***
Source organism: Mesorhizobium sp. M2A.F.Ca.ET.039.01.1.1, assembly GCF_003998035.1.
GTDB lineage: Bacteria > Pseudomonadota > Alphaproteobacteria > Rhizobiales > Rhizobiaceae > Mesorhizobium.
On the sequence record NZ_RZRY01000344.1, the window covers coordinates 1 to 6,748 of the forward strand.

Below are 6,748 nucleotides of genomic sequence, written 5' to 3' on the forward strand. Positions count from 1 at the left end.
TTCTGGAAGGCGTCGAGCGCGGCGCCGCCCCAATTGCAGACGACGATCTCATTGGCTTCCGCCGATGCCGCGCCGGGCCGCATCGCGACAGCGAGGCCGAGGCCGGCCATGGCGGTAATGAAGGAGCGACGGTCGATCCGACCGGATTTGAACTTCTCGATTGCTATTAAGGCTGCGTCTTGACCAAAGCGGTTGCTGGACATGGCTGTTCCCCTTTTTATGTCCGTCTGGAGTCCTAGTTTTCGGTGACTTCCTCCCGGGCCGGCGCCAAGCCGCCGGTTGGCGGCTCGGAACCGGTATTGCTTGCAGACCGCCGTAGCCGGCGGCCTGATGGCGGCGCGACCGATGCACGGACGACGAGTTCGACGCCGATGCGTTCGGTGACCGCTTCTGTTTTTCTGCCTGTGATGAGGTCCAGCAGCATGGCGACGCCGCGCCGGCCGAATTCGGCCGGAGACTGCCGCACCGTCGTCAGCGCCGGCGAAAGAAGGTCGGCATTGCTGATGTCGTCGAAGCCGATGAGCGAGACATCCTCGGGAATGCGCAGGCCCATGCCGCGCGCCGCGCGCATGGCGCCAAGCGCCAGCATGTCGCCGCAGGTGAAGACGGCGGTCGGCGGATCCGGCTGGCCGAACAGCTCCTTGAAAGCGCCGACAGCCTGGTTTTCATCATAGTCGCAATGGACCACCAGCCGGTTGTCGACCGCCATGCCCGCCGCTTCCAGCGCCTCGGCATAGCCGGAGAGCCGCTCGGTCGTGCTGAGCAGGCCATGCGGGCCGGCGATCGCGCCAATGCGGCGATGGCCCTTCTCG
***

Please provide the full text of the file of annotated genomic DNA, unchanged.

Source organism: Mesorhizobium sp. M2A.F.Ca.ET.039.01.1.1, assembly GCF_003998035.1.
GTDB lineage: Bacteria > Pseudomonadota > Alphaproteobacteria > Rhizobiales > Rhizobiaceae > Mesorhizobium.
On the sequence record NZ_RZRY01000344.1, the window covers coordinates 1 to 6,748 of the forward strand.

Below are 6,748 nucleotides of genomic sequence, written 5' to 3' on the forward strand. Positions count from 1 at the left end.
TTCTGGAAGGCGTCGAGCGCGGCGCCGCCCCAATTGCAGACGACGATCTCATTGGCTTCCGCCGATGCCGCGCCGGGCCGCATCGCGACAGCGAGGCCGAGGCCGGCCATGGCGGTAATGAAGGAGCGACGGTCGATCCGACCGGATTTGAACTTCTCGATTGCTATTAAGGCTGCGTCTTGACCAAAGCGGTTGCTGGACATGGCTGTTCCCCTTTTTATGTCCGTCTGGAGTCCTAGTTTTCGGTGACTTCCTCCCGGGCCGGCGCCAAGCCGCCGGTTGGCGGCTCGGAACCGGTATTGCTTGCAGACCGCCGTAGCCGGCGGCCTGATGGCGGCGCGACCGATGCACGGACGACGAGTTCGACGCCGATGCGTTCGGTGACCGCTTCTGTTTTTCTGCCTGTGATGAGGTCCAGCAGCATGGCGACGCCGCGCCGGCCGAATTCGGCCGGAGACTGCCGCACCGTCGTCAGCGCCGGCGAAAGAAGGTCGGCATTGCTGATGTCGTCGAAGCCGATGAGCGAGACATCCTCGGGAATGCGCAGGCCCATGCCGCGCGCCGCGCGCATGGCGCCAAGCGCCAGCATGTCGCCGCAGGTGAAGACGGCGGTCGGCGGATCCGGCTGGCCGAACAGCTCCTTGAAAGCGCCGACAGCCTGGTTTTCATCATAGTCGCAATGGACCACCAGCCGGTTGTCGACCGCCATGCCCGCCGCTTCCAGCGCCTCGGCATAGCCGGAGAGCCGCTCGGTCGTGCTGAGCAGGCCATGCGGGCCGGCGATCGCGCCAATGCGGCGATGGCCCTTCTCG